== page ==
Many cases of an engine dying at idle are simply because of pilots who try to idle the engine too slow. It is nice to watch an engine tick over at 1,800 rpm, but an idle speed in the 2,200-2,500 rpm range is more practical and reliable.
Also remember, the heavier the propeller and the larger the diameter, the better the flywheel action. Increased flywheel action is always beneficial to a slow and reliable idle.

Repairing Warped Wings

By: Andrew Benjamin

Even though I have plenty of new planes around in various stages of completion, I enjoy acquiring used airplanes whenever I find one I like. It’s the flea market mentality in me I guess. Problem is, many times these planes aren’t completely straight like the Pica P-51 (was) I’m working on that I bought at the local club auction. I didn’t have an opportunity to check the incidences before I bid on it and then I put it away until now.  I just discovered it has a warped wing.

Here’s what I do if I find a warped wing and I thought I’d tell you about it in case you buy one (or build one) that isn’t exactly perfect. The Pica Mustang, like the majority of warbirds are made up of balsa sheeting over ribs and formers. In my case one wing tip was 1 degree positive over the other one. This isn’t a lot and some might ignore it, but I can’t live with any plane that isn’t real close to being perfectly straight. I not only bugs my sense of inner peace, but I don’t like necessary trim changes over the speed envelope.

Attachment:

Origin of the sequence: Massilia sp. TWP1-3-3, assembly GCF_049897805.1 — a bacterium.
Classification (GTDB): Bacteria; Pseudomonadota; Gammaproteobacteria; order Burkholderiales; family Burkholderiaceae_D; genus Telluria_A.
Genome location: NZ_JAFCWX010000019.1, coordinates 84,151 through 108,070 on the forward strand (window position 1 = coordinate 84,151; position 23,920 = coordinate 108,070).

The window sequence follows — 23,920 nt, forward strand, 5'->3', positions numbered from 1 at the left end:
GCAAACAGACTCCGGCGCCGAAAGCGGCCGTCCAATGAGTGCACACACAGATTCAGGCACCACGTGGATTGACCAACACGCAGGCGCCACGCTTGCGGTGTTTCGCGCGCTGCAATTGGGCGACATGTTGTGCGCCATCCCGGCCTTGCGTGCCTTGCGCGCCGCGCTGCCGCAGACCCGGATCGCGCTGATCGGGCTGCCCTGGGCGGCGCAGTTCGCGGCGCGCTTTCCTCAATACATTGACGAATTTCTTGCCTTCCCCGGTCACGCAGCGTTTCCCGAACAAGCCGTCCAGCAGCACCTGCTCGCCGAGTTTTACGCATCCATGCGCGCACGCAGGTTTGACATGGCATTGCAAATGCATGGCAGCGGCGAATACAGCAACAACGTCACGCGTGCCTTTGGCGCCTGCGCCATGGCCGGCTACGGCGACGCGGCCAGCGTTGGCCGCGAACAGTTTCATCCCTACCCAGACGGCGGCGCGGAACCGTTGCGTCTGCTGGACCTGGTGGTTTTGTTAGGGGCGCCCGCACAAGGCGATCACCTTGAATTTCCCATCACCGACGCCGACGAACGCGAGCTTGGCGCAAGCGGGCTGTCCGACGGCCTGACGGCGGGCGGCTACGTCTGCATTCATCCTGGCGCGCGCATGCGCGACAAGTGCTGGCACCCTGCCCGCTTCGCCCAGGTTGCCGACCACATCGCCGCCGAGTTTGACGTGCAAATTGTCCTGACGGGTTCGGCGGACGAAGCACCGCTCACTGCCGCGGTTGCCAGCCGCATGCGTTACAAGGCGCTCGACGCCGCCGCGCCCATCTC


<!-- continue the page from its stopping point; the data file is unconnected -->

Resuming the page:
I have a large dead flat and level work table I work from and I use digital and laser incidence meters mounted on homemade brackets of various sizes. I put the plane on it’s back with the wing secured and shimmed it level. Then I firmly secured the plane so it couldn’t move. I checked to see that the good wing half was at O degrees, the I went over to the warped side and cut an X through the bottom sheeting (built up wing) from the leading edge root to the trailing edge tip and from the trailing edge root to the leading edge tip. I accomplished this with a number eleven exacto blade and I purposely cut into the ribs underneath about a 1/4 inch. NOT THE SPAR THOUGH!

I put the digital incidence meter back up on the warped wing tip and twisted the now pliable wing tip until it read 0 degrees and noted the movement in the “X” for reference. I then flipped the incidence meter upside down on the wing with the brackets near one end so that the long home made aluminum extrusion extended beyond the leading edge about 2.5 feet. I hung a 1/4 full gallon paint bucket on the right place of the aluminum extrusion to leverage the twist out of the wing in the opposite direction a little beyond the 0 degrees I was aiming for and went to bed to let the wing undergo “traction therapy” all night.